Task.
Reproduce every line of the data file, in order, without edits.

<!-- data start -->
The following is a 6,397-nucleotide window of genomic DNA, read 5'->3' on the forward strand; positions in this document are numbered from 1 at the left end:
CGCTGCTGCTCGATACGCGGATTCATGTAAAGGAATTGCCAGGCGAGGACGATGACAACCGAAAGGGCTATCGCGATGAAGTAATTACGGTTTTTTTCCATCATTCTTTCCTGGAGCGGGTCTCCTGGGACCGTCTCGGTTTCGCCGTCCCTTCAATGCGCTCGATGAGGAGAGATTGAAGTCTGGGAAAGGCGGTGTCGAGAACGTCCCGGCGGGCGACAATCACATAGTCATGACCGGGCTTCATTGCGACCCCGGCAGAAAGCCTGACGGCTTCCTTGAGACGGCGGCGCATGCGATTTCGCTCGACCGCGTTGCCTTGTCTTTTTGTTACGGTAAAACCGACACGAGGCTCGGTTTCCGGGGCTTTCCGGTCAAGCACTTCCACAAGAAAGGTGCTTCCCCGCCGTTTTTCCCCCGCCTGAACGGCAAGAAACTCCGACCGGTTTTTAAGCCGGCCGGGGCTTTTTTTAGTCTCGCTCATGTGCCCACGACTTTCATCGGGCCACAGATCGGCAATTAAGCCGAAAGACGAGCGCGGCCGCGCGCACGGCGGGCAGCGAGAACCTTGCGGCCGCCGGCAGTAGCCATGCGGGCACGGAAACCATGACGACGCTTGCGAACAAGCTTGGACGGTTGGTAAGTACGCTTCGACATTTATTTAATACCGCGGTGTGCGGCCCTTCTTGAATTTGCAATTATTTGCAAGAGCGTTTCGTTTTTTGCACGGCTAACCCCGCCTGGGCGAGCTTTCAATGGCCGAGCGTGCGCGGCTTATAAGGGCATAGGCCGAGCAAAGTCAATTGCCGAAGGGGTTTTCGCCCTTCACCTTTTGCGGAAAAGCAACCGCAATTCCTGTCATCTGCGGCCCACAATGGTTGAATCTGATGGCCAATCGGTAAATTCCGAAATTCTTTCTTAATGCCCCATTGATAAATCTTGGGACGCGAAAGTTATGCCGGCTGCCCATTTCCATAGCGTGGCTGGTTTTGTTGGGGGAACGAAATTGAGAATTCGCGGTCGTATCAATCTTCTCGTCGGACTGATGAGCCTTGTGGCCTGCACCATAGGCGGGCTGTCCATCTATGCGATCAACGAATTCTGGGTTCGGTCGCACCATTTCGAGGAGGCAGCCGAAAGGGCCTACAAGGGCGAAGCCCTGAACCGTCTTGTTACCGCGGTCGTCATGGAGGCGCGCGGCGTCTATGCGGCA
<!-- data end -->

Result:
The following is a 6,397-nucleotide window of genomic DNA, read 5'->3' on the forward strand; positions in this document are numbered from 1 at the left end:
CGCTGCTGCTCGATACGCGGATTCATGTAAAGGAATTGCCAGGCGAGGACGATGACAACCGAAAGGGCTATCGCGATGAAGTAATTACGGTTTTTTTCCATCATTCTTTCCTGGAGCGGGTCTCCTGGGACCGTCTCGGTTTCGCCGTCCCTTCAATGCGCTCGATGAGGAGAGATTGAAGTCTGGGAAAGGCGGTGTCGAGAACGTCCCGGCGGGCGACAATCACATAGTCATGACCGGGCTTCATTGCGACCCCGGCAGAAAGCCTGACGGCTTCCTTGAGACGGCGGCGCATGCGATTTCGCTCGACCGCGTTGCCTTGTCTTTTTGTTACGGTAAAACCGACACGAGGCTCGGTTTCCGGGGCTTTCCGGTCAAGCACTTCCACAAGAAAGGTGCTTCCCCGCCGTTTTTCCCCCGCCTGAACGGCAAGAAACTCCGACCGGTTTTTAAGCCGGCCGGGGCTTTTTTTAGTCTCGCTCATGTGCCCACGACTTTCATCGGGCCACAGATCGGCAATTAAGCCGAAAGACGAGCGCGGCCGCGCGCACGGCGGGCAGCGAGAACCTTGCGGCCGCCGGCAGTAGCCATGCGGGCACGGAAACCATGACGACGCTTGCGAACAAGCTTGGACGGTTGGTAAGTACGCTTCGACATTTATTTAATACCGCGGTGTGCGGCCCTTCTTGAATTTGCAATTATTTGCAAGAGCGTTTCGTTTTTTGCACGGCTAACCCCGCCTGGGCGAGCTTTCAATGGCCGAGCGTGCGCGGCTTATAAGGGCATAGGCCGAGCAAAGTCAATTGCCGAAGGGGTTTTCGCCCTTCACCTTTTGCGGAAAAGCAACCGCAATTCCTGTCATCTGCGGCCCACAATGGTTGAATCTGATGGCCAATCGGTAAATTCCGAAATTCTTTCTTAATGCCCCATTGATAAATCTTGGGACGCGAAAGTTATGCCGGCTGCCCATTTCCATAGCGTGGCTGGTTTTGTTGGGGGAACGAAATTGAGAATTCGCGGTCGTATCAATCTTCTCGTCGGACTGATGAGCCTTGTGGCCTGCACCATAGGCGGGCTGTCCATCTATGCGATCAACGAATTCTGGGTTCGGTCGCACCATTTCGAGGAGGCAGCCGAAAGGGCCTACAAGGGCGAAGCCCTGAACCGTCTTGTTACCGCGGTCGTCATGGAGGCGCGCGGCGTCTATGCGGCA